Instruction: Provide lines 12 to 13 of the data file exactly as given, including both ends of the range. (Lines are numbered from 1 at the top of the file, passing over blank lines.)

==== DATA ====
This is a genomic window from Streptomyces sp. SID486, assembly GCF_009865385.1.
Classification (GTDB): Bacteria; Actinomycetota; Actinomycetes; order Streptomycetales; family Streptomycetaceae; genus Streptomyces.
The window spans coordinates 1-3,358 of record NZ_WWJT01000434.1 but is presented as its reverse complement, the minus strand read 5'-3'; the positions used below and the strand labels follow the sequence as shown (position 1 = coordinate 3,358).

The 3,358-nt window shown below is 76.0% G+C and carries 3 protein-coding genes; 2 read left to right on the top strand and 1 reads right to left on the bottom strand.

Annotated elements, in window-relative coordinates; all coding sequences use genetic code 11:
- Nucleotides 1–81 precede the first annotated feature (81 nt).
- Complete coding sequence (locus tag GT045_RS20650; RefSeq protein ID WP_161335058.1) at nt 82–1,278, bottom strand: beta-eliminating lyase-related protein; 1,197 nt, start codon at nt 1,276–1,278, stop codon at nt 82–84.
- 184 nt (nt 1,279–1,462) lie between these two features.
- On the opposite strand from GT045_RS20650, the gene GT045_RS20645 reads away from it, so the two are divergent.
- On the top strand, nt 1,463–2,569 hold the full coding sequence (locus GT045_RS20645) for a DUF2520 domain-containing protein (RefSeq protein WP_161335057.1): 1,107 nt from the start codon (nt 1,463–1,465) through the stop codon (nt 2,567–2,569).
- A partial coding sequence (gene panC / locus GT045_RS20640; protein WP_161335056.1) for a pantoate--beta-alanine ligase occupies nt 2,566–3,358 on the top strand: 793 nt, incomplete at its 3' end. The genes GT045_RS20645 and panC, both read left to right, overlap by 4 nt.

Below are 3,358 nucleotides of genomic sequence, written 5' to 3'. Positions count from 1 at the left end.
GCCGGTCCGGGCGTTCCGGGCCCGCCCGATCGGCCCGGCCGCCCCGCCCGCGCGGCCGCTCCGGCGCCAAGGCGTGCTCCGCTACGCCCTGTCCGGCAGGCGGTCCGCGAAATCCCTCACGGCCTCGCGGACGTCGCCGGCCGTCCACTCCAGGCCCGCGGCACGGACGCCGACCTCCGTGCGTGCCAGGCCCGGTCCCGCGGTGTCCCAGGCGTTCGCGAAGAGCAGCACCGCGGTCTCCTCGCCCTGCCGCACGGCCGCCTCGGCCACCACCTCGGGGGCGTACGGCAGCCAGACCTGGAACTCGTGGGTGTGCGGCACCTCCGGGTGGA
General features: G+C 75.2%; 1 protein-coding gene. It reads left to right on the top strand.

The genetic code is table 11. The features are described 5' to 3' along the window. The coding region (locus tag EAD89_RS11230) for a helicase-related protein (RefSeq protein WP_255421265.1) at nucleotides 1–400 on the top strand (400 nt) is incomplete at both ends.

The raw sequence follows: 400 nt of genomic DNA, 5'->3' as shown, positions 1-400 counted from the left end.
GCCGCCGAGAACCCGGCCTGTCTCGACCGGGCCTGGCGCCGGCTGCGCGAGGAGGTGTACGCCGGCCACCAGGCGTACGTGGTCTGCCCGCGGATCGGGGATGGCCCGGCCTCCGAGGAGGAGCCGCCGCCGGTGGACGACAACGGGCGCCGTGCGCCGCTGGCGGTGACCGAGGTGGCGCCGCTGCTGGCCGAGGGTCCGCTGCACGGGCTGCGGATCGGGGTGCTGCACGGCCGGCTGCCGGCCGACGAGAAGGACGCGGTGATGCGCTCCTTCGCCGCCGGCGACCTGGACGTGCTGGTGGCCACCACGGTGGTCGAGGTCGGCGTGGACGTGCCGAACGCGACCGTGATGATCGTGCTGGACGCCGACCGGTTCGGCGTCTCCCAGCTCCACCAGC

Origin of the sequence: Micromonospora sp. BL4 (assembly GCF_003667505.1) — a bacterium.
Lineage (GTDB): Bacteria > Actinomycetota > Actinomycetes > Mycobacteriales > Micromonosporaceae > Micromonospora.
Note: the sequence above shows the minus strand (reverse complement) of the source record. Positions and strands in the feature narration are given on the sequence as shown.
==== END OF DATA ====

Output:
Below are 3,358 nucleotides of genomic sequence, written 5' to 3'. Positions count from 1 at the left end.
GCCGGTCCGGGCGTTCCGGGCCCGCCCGATCGGCCCGGCCGCCCCGCCCGCGCGGCCGCTCCGGCGCCAAGGCGTGCTCCGCTACGCCCTGTCCGGCAGGCGGTCCGCGAAATCCCTCACGGCCTCGCGGACGTCGCCGGCCGTCCACTCCAGGCCCGCGGCACGGACGCCGACCTCCGTGCGTGCCAGGCCCGGTCCCGCGGTGTCCCAGGCGTTCGCGAAGAGCAGCACCGCGGTCTCCTCGCCCTGCCGCACGGCCGCCTCGGCCACCACCTCGGGGGCGTACGGCAGCCAGACCTGGAACTCGTGGGTGTGCGGCACCTCCGGGTGGA